In his book, The Big Short, Michael Lewis describes in the following way how Danny, the head trader for Steve Eisman, approached trades that seemed perfect.
“When a Wall Street firm helped him to get into a trade that seemed perfect in every way, he [Danny] asked the salesman, ‘I appreciate this, but I just want to know one thing: How are you going to [expletive] me?”
As an investor who is quite active in the corporate bond market, it never ceases to amaze me how often retail investors get the short end of the stick when it comes to individual transactions. In general, when operating in both the corporate and municipal bond markets, I think retail investors would be wise to consider Danny’s sentiment. An experience I recently had only further solidifies this.
On August 12, I entered an order to purchase 10 bonds ($10,000 face value) of Limited Brands’ 7.60% coupon, July 15, 2037 maturing notes, CUSIP 532716AN7. The best offer shown on the broker’s platform through which I entered the order was 101.75. There were 640 bonds offered at the top of the queue with a minimum order of 2 bonds. But I was able to see a better offer available in the market at a price of 101.50. That dealer was offering 123 bonds with a 10 bond minimum. Typically, when I see better offers in the market, my brokers are able to grab those bonds for me even though the bonds aren’t offered through their network of dealers at that time.
After placing my order, I called my broker and asked the representative to contact the bond desk and let them know that there were bonds available in the market at my limit price. She put me on hold and came back a few minutes later. My broker’s bond trader, she explained, saw what I was seeing but was not allowed to lift that offer for me. The reason was that the exact same bonds were being offered on my broker’s platform. “Okay,” I thought, “just lift the offer then.” The problem was, the exact same bonds that were being advertised to Wall Street (through Bloomberg) at 101.50 were being offered to retail clients at one of my brokers for a price of 101.75. The Limited Brands’ bond had some very good market depth, and I originally didn’t focus on the bonds further down the queue. But once I did, sure enough, there were 123 bonds with a 10 bond minimum offered at 101.75. And according to my broker, those were the exact same bonds being offered to other investors at the exact same time at a better price.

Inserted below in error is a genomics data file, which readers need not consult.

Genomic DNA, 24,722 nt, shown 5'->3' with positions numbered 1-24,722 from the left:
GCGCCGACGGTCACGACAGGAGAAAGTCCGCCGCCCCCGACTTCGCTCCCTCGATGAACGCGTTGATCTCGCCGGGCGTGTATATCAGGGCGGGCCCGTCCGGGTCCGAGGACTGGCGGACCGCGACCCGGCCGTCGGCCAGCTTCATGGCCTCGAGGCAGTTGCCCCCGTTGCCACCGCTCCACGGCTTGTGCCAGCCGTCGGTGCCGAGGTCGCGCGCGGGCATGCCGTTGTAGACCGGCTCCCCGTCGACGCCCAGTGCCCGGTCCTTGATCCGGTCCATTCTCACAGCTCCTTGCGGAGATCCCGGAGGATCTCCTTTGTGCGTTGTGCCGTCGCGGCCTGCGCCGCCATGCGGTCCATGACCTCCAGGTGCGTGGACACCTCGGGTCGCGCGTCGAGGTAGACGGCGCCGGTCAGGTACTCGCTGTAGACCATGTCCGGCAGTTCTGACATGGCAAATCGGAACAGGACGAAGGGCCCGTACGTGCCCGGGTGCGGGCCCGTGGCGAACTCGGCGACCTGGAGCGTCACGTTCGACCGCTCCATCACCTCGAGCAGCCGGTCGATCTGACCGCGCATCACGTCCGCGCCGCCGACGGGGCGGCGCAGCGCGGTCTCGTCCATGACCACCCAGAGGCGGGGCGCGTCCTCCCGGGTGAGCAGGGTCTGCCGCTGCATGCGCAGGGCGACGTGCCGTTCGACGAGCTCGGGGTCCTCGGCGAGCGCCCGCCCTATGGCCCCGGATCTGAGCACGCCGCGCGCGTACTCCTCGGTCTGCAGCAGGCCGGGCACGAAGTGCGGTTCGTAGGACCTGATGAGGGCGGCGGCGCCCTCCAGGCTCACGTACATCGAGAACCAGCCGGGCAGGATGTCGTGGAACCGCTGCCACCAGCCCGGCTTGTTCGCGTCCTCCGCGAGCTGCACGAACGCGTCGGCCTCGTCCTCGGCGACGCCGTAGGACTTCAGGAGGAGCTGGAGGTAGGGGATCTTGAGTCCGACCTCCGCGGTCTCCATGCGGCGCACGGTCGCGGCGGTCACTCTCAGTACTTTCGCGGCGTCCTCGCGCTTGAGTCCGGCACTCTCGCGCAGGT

Apparently, because the dealer was offering the same bonds on my broker’s platform, the bond trader wasn’t allowed to hit the offer on Bloomberg. I can certainly understand why that policy is in effect, and I don’t fault the bond trader or my broker. Instead, I think the dealer is engaging in activity that, while legal, is quite unscrupulous. The exact same bonds were being offered at different prices at the exact same time by the same dealer. The dealer was in effect marking up the bond just for certain retail investors (not for all investors), before any markup or commission occurred at the broker level. To make matters worse, I decided to still enter a limit order at 101.50 (that, after all, was the dealer’s best price), and the dealer never filled the order, instead deciding not to budge on a price that he/she was willing to accept from other investors on different platforms.
I realize that no one was forcing me or any other investor to purchase the bonds at 101.75. Dealers can certainly offer their best price at whatever price they choose. But the least I expect (perhaps wrongly) is to be able to have the confidence that the price a dealer is offering me (not my broker but the dealer) is in fact that dealer’s best offer for those exact bonds. Imagine if Apple’s stock was being offered at the exact same time for $467 at one retail broker, $465 at another, and $469 at a third. The different prices being offered by the same dealer on the exact same bonds is yet another example of how careful price-conscious investors need to be in the world of individual bonds.
Now back to Danny. After asking a trader how the trader would screw him over, the typical response would be “Heh-heh-heh, c’mon, we’d never do that.” But Danny would persist, “We both know that unadulterated good things like this trade don’t just happen between little hedge funds and big Wall Street firms. I’ll do it, but only after you explain to me how you are going to [expletive] me.” Then, as Michael Lewis described, “The salesman explained how he was going to [expletive] him. And Danny did the trade.”
I realize that when buying and selling individual corporate and municipal bonds, I am operating in an opaque system in which many questionable activities occur. And I assume things will remain that way for quite a while. But in the meantime, I will continue to keep track of all the, shall I say, “games” that are played with retail investors so that I can at least know when I am being screwed before making the decision to enter an order. For now, the benefits of owning a diversified portfolio of individual bonds still outweigh the frustrations that sometimes come with building that diversified portfolio.
More from The Financial Lexicon:
Income Investing Insider Newsletter
The 5 Fundamentals of Building a Retirement Portfolio
Options Strategies Every Investor Should Know